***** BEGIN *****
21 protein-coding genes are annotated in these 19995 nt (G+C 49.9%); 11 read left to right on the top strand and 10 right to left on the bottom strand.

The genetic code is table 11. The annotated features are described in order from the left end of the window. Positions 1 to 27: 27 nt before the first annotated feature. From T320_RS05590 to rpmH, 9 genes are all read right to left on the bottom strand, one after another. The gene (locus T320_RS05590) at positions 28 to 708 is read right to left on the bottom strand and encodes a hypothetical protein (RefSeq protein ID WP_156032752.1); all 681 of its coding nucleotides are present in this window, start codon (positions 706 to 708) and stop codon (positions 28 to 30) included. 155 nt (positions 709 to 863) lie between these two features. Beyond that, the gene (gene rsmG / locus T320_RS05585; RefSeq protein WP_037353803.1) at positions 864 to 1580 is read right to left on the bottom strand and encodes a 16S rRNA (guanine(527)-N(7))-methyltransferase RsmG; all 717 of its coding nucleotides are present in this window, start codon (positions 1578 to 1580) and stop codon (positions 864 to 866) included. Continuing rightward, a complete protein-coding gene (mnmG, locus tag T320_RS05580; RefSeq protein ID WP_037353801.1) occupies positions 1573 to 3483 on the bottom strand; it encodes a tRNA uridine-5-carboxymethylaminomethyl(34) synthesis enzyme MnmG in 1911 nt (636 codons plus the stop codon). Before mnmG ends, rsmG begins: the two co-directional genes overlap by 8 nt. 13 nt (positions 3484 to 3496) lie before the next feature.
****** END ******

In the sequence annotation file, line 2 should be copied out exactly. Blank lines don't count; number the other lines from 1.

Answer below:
The genetic code is table 11. The annotated features are described in order from the left end of the window. Positions 1 to 27: 27 nt before the first annotated feature. From T320_RS05590 to rpmH, 9 genes are all read right to left on the bottom strand, one after another. The gene (locus T320_RS05590) at positions 28 to 708 is read right to left on the bottom strand and encodes a hypothetical protein (RefSeq protein ID WP_156032752.1); all 681 of its coding nucleotides are present in this window, start codon (positions 706 to 708) and stop codon (positions 28 to 30) included. 155 nt (positions 709 to 863) lie between these two features. Beyond that, the gene (gene rsmG / locus T320_RS05585; RefSeq protein WP_037353803.1) at positions 864 to 1580 is read right to left on the bottom strand and encodes a 16S rRNA (guanine(527)-N(7))-methyltransferase RsmG; all 717 of its coding nucleotides are present in this window, start codon (positions 1578 to 1580) and stop codon (positions 864 to 866) included. Continuing rightward, a complete protein-coding gene (mnmG, locus tag T320_RS05580; RefSeq protein ID WP_037353801.1) occupies positions 1573 to 3483 on the bottom strand; it encodes a tRNA uridine-5-carboxymethylaminomethyl(34) synthesis enzyme MnmG in 1911 nt (636 codons plus the stop codon). Before mnmG ends, rsmG begins: the two co-directional genes overlap by 8 nt. 13 nt (positions 3484 to 3496) lie before the next feature.